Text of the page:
THE East Gippsland Vegetable Innovation Days (EGVID) are on track to be another award winning event.
Once the official lettuce has been cut to declare the event open, it's two days of non-stop activity, trials and presentations in Lindenow, where the vegetable industry gathers to see the latest in innovation in the sector, to network and to learn.
What happens in the lead up is a leap of faith and a whole lot of collaboration, and in rough calculations it adds up to about 55 more days of weather watching, more than 2500 man hours in the field, 5000 litres of water via various methods of irrigation and collectively about 1500 head hours of planning, meetings and discussions from the organising committee.
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At the centre of all of this, amongst the science, planning and research, there is the age-old growers leap of faith that the 10,000+ seedlings planted to represent the many different varieties of vegetables, will grow, thrive and peak at the exact planned time - May 7 and 8, 2020.
But as photos, video and feedback from previous years prove, the faith, planning, research and just plain old hard work certainly pays off as the site comes alive with exhibitors, displays, colour and movement, and the sleepy village of Lindenow is full to the brim with visitors from all over the country and beyond.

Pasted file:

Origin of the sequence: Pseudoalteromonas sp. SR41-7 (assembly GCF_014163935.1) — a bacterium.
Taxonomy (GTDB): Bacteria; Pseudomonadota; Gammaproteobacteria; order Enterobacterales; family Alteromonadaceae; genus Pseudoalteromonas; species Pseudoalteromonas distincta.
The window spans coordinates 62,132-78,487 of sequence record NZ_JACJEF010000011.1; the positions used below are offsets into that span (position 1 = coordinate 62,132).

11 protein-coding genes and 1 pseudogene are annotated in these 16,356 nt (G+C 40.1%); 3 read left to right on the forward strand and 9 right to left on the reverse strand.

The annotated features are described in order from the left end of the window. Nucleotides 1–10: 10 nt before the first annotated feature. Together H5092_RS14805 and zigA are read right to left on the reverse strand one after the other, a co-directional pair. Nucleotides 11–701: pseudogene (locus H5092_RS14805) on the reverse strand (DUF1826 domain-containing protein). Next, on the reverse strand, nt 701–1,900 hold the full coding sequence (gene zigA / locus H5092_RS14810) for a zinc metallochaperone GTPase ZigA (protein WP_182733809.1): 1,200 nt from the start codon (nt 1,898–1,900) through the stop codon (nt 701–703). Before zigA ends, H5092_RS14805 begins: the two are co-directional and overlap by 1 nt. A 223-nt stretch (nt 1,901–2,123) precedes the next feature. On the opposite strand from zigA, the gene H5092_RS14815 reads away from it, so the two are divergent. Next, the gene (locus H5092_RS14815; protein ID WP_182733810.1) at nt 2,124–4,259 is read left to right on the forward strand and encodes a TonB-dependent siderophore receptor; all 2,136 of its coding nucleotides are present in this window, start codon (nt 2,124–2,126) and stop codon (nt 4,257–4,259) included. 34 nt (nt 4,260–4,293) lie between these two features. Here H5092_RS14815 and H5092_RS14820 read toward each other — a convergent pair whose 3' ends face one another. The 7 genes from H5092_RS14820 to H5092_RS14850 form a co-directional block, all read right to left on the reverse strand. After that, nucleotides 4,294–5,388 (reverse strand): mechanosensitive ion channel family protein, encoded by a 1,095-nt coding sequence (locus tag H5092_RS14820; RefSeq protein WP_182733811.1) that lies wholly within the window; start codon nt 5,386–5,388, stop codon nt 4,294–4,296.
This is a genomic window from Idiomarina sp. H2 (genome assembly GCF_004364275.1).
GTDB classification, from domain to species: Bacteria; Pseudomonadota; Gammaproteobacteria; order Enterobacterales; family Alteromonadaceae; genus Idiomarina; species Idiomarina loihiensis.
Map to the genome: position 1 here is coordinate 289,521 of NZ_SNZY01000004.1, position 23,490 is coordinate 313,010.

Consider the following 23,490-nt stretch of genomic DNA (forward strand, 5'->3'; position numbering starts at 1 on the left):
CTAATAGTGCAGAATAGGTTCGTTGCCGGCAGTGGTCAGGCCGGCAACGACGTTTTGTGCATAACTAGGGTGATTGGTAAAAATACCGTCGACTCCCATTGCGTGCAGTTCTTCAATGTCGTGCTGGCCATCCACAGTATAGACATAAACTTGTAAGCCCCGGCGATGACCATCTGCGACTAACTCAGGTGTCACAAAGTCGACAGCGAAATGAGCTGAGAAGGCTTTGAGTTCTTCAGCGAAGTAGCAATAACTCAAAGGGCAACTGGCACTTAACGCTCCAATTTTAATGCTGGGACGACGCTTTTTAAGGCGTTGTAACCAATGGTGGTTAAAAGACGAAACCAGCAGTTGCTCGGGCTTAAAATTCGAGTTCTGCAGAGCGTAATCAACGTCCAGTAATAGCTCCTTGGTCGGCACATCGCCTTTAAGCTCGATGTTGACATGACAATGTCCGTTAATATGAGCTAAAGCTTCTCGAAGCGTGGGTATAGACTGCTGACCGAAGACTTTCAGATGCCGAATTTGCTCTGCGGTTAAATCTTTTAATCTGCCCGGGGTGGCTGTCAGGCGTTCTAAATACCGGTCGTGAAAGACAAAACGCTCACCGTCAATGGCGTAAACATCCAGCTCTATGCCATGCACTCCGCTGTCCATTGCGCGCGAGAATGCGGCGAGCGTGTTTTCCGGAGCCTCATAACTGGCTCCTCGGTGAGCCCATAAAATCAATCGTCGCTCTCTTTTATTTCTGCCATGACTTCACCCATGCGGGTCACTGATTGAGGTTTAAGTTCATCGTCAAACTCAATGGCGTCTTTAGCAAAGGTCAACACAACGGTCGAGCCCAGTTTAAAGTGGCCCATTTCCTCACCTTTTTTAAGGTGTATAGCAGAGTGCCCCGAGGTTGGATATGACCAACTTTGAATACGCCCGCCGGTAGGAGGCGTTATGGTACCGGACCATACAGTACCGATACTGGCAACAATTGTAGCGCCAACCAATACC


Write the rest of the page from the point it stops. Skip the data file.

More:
A bountiful two square hectares of brassica, baby leaf and more is impressive and insightful for the trained and naked eye, providing a brilliant platform where the conversations of today become the collaborations of tomorrow.
Old friends reunite, new friends are made, and it brings the industry together in one spot for two valuable days as more than 650 vegetable growers, researchers, industry service providers, government representatives, and other stakeholders gather with Australia's top ten seed companies to showcase their new, favourite and innovative varieties for growers and the industry at large.
Held every three years, this year's event has seen some new challenges.
EGVID director, Andrew Bulmer, said the ongoing disruptions of the first quarter of 2020 have certainly created some cause for concern.
"Whilst not directly impacted by fire fronts in the Lindenow growing district, the bushfires in East Gippsland made for a very intense start to the year, and now the Coronavirus has introduced another layer of adversity around how it may affect both our international and domestic guests planning to travel to the Tenth International Spinach Conference," he said.
"With a rapidly changing travel and public event landscape due to COVID-19 - the organising committee is monitoring the situation very closely, and we will continue to update our position as the pandemic evolves."
- If you're planning to attend the East Gippsland Vegetable Innovation Days Industry Networking Dinner on May 7, you must pay for an entry ticket at www.trybooking.com/BIMXL
The story Vegetable Innovation Days still all go despite global uncertainties first appeared on Good Fruit & Vegetables.